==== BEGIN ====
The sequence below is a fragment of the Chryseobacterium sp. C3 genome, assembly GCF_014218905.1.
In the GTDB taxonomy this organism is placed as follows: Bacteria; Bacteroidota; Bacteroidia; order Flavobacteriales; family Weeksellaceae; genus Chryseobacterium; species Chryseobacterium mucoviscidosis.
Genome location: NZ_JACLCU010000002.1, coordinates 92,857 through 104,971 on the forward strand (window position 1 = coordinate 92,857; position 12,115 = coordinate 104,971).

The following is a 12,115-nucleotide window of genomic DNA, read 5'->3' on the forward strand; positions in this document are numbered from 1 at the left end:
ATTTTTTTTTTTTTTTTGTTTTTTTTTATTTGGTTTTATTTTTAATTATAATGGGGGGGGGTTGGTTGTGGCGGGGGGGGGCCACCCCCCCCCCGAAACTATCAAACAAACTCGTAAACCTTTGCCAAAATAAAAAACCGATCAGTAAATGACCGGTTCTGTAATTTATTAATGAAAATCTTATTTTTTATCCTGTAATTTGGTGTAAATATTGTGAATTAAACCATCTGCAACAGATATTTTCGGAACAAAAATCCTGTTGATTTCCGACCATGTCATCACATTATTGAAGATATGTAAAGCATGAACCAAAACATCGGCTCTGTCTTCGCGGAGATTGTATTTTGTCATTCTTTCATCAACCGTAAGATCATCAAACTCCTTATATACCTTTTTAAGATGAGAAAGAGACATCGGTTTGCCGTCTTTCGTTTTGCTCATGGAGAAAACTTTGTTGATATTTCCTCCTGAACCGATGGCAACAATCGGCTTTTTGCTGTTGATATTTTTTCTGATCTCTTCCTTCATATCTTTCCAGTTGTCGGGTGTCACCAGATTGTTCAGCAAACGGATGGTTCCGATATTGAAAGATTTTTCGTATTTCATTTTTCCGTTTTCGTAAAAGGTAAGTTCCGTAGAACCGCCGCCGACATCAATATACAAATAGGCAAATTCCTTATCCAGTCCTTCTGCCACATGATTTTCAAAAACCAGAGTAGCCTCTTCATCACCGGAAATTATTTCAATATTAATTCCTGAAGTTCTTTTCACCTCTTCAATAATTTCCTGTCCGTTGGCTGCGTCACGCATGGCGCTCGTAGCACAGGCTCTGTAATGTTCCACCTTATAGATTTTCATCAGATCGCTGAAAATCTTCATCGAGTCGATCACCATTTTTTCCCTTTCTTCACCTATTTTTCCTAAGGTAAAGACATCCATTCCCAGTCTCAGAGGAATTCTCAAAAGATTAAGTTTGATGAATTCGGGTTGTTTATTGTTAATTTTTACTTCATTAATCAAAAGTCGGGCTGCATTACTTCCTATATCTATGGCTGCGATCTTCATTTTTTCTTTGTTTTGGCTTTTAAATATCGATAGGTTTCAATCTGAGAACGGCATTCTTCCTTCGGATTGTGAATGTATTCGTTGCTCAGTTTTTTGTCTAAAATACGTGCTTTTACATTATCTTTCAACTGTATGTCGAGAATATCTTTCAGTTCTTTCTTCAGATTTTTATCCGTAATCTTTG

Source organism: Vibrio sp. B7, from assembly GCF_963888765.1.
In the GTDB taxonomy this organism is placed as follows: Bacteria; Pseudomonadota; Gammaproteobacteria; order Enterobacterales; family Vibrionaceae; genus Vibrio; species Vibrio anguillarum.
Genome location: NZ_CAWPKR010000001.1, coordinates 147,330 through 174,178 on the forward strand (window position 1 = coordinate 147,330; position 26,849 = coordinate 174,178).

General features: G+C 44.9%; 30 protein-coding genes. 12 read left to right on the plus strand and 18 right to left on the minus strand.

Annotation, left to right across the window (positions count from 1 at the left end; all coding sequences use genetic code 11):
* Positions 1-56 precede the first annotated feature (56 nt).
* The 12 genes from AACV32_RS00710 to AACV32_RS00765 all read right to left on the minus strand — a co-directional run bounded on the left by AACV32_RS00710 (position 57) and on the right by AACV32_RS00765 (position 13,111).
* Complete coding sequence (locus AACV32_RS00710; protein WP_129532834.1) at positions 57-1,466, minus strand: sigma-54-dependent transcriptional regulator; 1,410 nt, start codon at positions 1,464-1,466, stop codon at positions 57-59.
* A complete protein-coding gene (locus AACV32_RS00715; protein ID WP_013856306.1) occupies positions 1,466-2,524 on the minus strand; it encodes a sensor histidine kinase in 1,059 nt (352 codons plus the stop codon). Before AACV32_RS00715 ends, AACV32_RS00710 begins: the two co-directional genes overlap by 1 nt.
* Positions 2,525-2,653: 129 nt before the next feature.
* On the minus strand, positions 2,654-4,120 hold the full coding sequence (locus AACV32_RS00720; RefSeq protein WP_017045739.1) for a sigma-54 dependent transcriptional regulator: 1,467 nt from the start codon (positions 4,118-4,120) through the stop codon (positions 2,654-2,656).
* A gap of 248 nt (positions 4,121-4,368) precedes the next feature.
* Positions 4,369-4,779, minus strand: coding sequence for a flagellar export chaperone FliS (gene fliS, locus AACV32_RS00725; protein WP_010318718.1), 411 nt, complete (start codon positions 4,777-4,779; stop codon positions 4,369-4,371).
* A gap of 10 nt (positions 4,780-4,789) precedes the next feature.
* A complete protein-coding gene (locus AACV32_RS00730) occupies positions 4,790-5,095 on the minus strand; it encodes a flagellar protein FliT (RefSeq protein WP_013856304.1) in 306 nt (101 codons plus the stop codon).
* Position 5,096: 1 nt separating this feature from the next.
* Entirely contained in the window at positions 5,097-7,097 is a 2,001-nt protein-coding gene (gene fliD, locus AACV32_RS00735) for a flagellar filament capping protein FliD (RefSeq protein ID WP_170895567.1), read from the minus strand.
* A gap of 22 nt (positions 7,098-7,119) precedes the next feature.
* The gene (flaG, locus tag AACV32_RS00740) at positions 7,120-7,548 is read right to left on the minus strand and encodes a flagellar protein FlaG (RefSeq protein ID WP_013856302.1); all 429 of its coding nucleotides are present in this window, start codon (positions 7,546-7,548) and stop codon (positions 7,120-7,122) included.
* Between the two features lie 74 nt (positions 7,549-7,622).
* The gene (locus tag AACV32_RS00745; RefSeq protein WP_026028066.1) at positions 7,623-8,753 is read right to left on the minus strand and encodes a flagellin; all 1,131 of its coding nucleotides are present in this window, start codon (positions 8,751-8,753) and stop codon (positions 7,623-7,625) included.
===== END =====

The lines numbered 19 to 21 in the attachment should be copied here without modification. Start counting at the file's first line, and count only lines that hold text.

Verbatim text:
* A gap of 10 nt (positions 4,780-4,789) precedes the next feature.
* A complete protein-coding gene (locus AACV32_RS00730) occupies positions 4,790-5,095 on the minus strand; it encodes a flagellar protein FliT (RefSeq protein WP_013856304.1) in 306 nt (101 codons plus the stop codon).
* Position 5,096: 1 nt separating this feature from the next.